The west coast of India is traversed by number of faults. One major fault which runs parallel to the coast is known as West Coast Fault (WCF). The tectonic features aligned parallel to the continental margin of India were formed during northward drift of Indian plate and those traversing across the margin were formed before the drift. The pre-drift tectonic features, running across the WCF, were formed during Jurassic/Cretaceous and Tertiary period.
Regional Tectonic map of study area (modified from Chandrasekharam, 2001)
Varkala beach shown on the map is a major tourist destination, which attracts a large number of foreign and domestic tourists. The beach is narrow and a 30 m cliff stands immediately to the east. The cliff section, named North Cliff runs parallel to the coast line over a kilometre. The cliff exposes the litho units of Tertiary and Recent. The cliff section at Varkala is consisting of clay, lignite band, sandy-clay, sandstone of Mio-Pliocene age. This sedimentary sequence is overlain by a thick laterite (see below figure).
Varkala is the only place in southern Kerala where cliffs are found adjacent to the Arabian Sea. This cliff formation is a unique geological feature on the otherwise flat Kerala coast, and is known among geologists as Varkala Formation. There are numerous water spouts and spas on the sides of these cliffs. The Geological Survey of India is in the process of getting it declared as a 'geological monument’. The formation shall be the 27th geological monument of India.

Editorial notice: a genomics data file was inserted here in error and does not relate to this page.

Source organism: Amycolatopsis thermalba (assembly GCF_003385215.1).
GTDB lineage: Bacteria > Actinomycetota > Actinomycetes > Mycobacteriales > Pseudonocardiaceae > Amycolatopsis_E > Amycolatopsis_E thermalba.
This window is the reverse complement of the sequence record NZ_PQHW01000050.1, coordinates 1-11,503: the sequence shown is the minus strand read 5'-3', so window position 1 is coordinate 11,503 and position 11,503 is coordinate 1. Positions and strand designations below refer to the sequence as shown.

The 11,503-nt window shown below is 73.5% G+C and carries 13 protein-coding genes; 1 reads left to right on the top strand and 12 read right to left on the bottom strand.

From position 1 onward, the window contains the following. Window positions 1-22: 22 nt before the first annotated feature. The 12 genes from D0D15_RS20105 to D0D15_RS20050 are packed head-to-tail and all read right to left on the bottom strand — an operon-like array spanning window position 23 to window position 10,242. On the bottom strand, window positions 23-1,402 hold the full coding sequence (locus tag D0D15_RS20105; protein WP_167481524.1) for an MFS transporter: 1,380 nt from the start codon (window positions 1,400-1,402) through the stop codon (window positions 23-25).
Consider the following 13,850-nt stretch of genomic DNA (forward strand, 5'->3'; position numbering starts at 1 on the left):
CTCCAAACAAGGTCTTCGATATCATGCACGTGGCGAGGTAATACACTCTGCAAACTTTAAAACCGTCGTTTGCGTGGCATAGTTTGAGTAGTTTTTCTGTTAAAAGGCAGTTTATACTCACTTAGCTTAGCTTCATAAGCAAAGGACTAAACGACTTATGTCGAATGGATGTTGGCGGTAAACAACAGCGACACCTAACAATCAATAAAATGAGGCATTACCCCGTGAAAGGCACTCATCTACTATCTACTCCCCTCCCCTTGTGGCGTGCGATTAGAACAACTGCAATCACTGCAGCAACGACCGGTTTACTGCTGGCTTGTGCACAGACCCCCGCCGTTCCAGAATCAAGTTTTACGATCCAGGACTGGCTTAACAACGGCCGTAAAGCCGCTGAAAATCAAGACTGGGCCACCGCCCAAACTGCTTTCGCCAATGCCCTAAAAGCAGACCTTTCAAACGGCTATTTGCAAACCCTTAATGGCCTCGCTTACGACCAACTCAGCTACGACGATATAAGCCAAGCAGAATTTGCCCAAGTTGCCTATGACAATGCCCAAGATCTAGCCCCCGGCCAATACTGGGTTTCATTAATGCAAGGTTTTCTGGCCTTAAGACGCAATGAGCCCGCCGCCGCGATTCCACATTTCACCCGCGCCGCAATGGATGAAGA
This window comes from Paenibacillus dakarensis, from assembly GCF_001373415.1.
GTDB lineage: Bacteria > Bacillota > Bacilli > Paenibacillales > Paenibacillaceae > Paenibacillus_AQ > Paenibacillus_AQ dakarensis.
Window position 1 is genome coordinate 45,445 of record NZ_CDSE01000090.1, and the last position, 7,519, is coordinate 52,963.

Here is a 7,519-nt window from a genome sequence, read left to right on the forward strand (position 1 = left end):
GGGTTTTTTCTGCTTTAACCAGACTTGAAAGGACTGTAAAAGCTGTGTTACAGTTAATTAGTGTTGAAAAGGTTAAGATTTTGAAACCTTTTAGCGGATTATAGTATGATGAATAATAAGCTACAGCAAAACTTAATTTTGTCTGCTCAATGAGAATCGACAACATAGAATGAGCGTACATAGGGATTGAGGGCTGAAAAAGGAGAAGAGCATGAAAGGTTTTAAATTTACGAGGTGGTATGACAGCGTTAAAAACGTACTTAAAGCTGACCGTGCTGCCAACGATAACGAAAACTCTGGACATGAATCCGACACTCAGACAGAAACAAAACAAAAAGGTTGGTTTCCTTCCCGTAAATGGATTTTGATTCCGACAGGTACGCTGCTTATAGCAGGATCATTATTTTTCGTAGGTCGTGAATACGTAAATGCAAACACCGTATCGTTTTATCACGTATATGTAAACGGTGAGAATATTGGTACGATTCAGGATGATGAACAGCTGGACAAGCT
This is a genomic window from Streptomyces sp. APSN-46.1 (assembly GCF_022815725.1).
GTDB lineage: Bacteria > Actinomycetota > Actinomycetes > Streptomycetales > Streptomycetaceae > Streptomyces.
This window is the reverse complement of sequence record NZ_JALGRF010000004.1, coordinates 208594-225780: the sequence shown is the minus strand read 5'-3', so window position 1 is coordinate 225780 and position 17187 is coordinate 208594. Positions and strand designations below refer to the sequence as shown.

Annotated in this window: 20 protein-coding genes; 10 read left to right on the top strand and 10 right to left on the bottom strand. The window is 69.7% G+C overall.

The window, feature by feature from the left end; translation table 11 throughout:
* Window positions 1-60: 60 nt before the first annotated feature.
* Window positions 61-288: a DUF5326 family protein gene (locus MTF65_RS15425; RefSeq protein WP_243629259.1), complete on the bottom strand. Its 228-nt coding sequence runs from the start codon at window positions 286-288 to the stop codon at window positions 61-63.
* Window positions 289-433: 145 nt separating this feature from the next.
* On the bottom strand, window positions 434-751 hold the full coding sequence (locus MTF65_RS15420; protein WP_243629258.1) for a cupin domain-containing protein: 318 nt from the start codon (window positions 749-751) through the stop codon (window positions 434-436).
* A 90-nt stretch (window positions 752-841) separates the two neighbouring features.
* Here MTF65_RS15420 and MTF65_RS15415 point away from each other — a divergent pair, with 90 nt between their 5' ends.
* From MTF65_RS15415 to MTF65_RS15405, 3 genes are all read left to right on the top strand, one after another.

The cliff formation is slowly receding landwards as it is experiencing severe denudation. Marine erosion processes attack the foot of the cliff and cause the erosion at a wave cut notch. Waves can pound this area causing fragments to break off, and the water can also trap air in pore spaces, faults and crevices, compressing the air which in turn exerts pressure on the rock causing it to break off. This process is known as hydraulic action. Another process that occurs is corrosion, where sediment and rocks in the sea water are hurled against the cliff face. All three of these processes erode the wave cut notch at the base of the cliff undermining the whole structure of the cliff. These processes are variable and depend upon the fetch of the wave (the distance it travels over open water), wind speed and how many storms there a year.
Varkala often witness landslides in the form of fall, toppling and debris slides. Fall and toppling are initiated by tension cracks. Presence of tension cracks facilitates water percolation and hence an exertion of hydrostatic force which ultimately lowers the factor of safety. Usually the top laterites are more prone to fall and topple and such boulders are seen along the slope off the cliff.
Debris slides occur mainly due to undercutting by wave action.
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1. In which months do you think the waves are getting closer to the cliffs? Please explain?
2. Based on your observations at Ground Zero. Which of the sediments you think will is the major geological factor that is causing wave undercutting as well over-hang collapse?
3. What do you think the top laterites boulders fallen down on the beach can reduce? Please explain?
4. We would be glad if you could upload a photo of the beautiful beach and formations but is only optional !!
Engineering Geology for Society and Territory - Volume 2 - Landslides processes
Geological Survey of India (GSI)